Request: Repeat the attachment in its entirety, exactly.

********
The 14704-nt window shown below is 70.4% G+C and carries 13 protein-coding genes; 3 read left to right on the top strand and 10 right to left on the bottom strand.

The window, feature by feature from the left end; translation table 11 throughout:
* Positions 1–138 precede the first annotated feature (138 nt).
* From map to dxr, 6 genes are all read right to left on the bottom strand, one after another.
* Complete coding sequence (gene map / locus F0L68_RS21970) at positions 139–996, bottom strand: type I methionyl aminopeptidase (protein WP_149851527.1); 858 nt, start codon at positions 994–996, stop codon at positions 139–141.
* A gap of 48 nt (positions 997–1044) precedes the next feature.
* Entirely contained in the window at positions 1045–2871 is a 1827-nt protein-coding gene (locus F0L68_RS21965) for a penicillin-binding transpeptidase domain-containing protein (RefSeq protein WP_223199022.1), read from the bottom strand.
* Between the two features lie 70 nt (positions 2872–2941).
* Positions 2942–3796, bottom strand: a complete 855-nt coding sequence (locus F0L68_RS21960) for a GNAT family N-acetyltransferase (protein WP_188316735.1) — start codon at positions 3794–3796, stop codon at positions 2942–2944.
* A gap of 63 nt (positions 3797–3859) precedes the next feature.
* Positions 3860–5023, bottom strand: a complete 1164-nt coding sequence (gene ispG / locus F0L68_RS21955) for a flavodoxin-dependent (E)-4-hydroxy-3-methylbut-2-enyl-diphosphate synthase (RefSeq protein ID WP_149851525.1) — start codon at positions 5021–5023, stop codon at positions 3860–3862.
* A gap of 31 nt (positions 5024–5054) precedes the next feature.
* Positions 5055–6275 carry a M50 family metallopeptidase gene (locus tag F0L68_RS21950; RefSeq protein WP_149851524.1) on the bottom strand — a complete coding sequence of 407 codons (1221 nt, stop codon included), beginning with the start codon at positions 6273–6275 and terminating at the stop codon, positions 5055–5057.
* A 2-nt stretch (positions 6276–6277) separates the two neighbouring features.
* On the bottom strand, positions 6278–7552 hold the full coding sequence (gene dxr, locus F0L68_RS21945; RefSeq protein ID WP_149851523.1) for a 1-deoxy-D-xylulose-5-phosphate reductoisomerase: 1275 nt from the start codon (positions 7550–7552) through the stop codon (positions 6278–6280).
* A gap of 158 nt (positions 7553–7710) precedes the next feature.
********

The 14704-nt window shown below is 70.4% G+C and carries 13 protein-coding genes; 3 read left to right on the top strand and 10 right to left on the bottom strand.

The window, feature by feature from the left end; translation table 11 throughout:
* Positions 1–138 precede the first annotated feature (138 nt).
* From map to dxr, 6 genes are all read right to left on the bottom strand, one after another.
* Complete coding sequence (gene map / locus F0L68_RS21970) at positions 139–996, bottom strand: type I methionyl aminopeptidase (protein WP_149851527.1); 858 nt, start codon at positions 994–996, stop codon at positions 139–141.
* A gap of 48 nt (positions 997–1044) precedes the next feature.
* Entirely contained in the window at positions 1045–2871 is a 1827-nt protein-coding gene (locus F0L68_RS21965) for a penicillin-binding transpeptidase domain-containing protein (RefSeq protein WP_223199022.1), read from the bottom strand.
* Between the two features lie 70 nt (positions 2872–2941).
* Positions 2942–3796, bottom strand: a complete 855-nt coding sequence (locus F0L68_RS21960) for a GNAT family N-acetyltransferase (protein WP_188316735.1) — start codon at positions 3794–3796, stop codon at positions 2942–2944.
* A gap of 63 nt (positions 3797–3859) precedes the next feature.
* Positions 3860–5023, bottom strand: a complete 1164-nt coding sequence (gene ispG / locus F0L68_RS21955) for a flavodoxin-dependent (E)-4-hydroxy-3-methylbut-2-enyl-diphosphate synthase (RefSeq protein ID WP_149851525.1) — start codon at positions 5021–5023, stop codon at positions 3860–3862.
* A gap of 31 nt (positions 5024–5054) precedes the next feature.
* Positions 5055–6275 carry a M50 family metallopeptidase gene (locus tag F0L68_RS21950; RefSeq protein WP_149851524.1) on the bottom strand — a complete coding sequence of 407 codons (1221 nt, stop codon included), beginning with the start codon at positions 6273–6275 and terminating at the stop codon, positions 5055–5057.
* A 2-nt stretch (positions 6276–6277) separates the two neighbouring features.
* On the bottom strand, positions 6278–7552 hold the full coding sequence (gene dxr, locus F0L68_RS21945; RefSeq protein ID WP_149851523.1) for a 1-deoxy-D-xylulose-5-phosphate reductoisomerase: 1275 nt from the start codon (positions 7550–7552) through the stop codon (positions 6278–6280).
* A gap of 158 nt (positions 7553–7710) precedes the next feature.